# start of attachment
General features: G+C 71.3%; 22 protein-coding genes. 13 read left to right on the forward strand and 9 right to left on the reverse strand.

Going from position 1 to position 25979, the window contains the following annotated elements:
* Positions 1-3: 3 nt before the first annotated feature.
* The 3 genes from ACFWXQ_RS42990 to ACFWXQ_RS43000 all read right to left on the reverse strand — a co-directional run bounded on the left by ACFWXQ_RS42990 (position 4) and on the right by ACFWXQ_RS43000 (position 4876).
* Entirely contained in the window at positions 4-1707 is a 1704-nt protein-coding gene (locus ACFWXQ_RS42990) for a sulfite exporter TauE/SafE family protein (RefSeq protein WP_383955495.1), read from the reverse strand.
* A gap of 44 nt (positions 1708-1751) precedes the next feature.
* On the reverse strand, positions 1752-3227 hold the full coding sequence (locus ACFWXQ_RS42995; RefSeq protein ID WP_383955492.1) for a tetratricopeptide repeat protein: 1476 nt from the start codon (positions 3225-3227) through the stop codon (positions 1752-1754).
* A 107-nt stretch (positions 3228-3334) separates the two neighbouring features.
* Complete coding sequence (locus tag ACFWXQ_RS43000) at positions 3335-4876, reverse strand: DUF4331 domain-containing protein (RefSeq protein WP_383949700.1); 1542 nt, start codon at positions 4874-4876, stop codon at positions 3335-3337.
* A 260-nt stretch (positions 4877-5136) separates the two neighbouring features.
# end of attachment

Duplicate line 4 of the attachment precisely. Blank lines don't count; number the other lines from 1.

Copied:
* The 3 genes from ACFWXQ_RS42990 to ACFWXQ_RS43000 all read right to left on the reverse strand — a co-directional run bounded on the left by ACFWXQ_RS42990 (position 4) and on the right by ACFWXQ_RS43000 (position 4876).